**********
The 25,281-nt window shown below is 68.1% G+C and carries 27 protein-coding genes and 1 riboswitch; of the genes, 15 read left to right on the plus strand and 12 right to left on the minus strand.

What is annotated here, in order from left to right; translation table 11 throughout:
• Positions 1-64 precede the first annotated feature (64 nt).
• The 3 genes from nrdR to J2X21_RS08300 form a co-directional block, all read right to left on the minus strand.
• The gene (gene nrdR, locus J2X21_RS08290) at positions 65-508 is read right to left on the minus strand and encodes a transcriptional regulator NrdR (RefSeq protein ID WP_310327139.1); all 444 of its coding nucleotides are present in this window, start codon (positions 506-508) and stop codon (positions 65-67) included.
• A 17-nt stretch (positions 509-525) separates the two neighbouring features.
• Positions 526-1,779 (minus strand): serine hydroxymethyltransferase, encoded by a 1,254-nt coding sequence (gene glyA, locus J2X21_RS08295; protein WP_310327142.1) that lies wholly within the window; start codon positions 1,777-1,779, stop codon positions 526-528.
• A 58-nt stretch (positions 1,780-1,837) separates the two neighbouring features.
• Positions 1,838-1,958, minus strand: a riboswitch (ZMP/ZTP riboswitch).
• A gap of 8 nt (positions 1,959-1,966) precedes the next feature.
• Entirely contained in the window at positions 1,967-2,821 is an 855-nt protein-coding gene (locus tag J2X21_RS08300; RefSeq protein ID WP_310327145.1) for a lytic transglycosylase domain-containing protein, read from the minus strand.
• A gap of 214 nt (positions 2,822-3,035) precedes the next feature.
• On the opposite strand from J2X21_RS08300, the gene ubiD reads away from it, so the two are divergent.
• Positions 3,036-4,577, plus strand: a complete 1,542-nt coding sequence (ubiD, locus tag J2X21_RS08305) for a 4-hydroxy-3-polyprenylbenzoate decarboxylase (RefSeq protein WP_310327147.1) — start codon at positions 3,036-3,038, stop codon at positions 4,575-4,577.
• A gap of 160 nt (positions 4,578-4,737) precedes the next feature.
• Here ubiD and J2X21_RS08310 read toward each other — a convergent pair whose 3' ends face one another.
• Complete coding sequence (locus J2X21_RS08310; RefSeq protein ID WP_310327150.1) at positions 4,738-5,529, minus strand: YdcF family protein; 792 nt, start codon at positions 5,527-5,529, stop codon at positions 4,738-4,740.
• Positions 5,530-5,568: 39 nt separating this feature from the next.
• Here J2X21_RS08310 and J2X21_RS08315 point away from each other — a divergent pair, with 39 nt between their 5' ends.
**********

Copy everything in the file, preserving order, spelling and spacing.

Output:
The 25,281-nt window shown below is 68.1% G+C and carries 27 protein-coding genes and 1 riboswitch; of the genes, 15 read left to right on the plus strand and 12 right to left on the minus strand.

What is annotated here, in order from left to right; translation table 11 throughout:
• Positions 1-64 precede the first annotated feature (64 nt).
• The 3 genes from nrdR to J2X21_RS08300 form a co-directional block, all read right to left on the minus strand.
• The gene (gene nrdR, locus J2X21_RS08290) at positions 65-508 is read right to left on the minus strand and encodes a transcriptional regulator NrdR (RefSeq protein ID WP_310327139.1); all 444 of its coding nucleotides are present in this window, start codon (positions 506-508) and stop codon (positions 65-67) included.
• A 17-nt stretch (positions 509-525) separates the two neighbouring features.
• Positions 526-1,779 (minus strand): serine hydroxymethyltransferase, encoded by a 1,254-nt coding sequence (gene glyA, locus J2X21_RS08295; protein WP_310327142.1) that lies wholly within the window; start codon positions 1,777-1,779, stop codon positions 526-528.
• A 58-nt stretch (positions 1,780-1,837) separates the two neighbouring features.
• Positions 1,838-1,958, minus strand: a riboswitch (ZMP/ZTP riboswitch).
• A gap of 8 nt (positions 1,959-1,966) precedes the next feature.
• Entirely contained in the window at positions 1,967-2,821 is an 855-nt protein-coding gene (locus tag J2X21_RS08300; RefSeq protein ID WP_310327145.1) for a lytic transglycosylase domain-containing protein, read from the minus strand.
• A gap of 214 nt (positions 2,822-3,035) precedes the next feature.
• On the opposite strand from J2X21_RS08300, the gene ubiD reads away from it, so the two are divergent.
• Positions 3,036-4,577, plus strand: a complete 1,542-nt coding sequence (ubiD, locus tag J2X21_RS08305) for a 4-hydroxy-3-polyprenylbenzoate decarboxylase (RefSeq protein WP_310327147.1) — start codon at positions 3,036-3,038, stop codon at positions 4,575-4,577.
• A gap of 160 nt (positions 4,578-4,737) precedes the next feature.
• Here ubiD and J2X21_RS08310 read toward each other — a convergent pair whose 3' ends face one another.
• Complete coding sequence (locus J2X21_RS08310; RefSeq protein ID WP_310327150.1) at positions 4,738-5,529, minus strand: YdcF family protein; 792 nt, start codon at positions 5,527-5,529, stop codon at positions 4,738-4,740.
• Positions 5,530-5,568: 39 nt separating this feature from the next.
• Here J2X21_RS08310 and J2X21_RS08315 point away from each other — a divergent pair, with 39 nt between their 5' ends.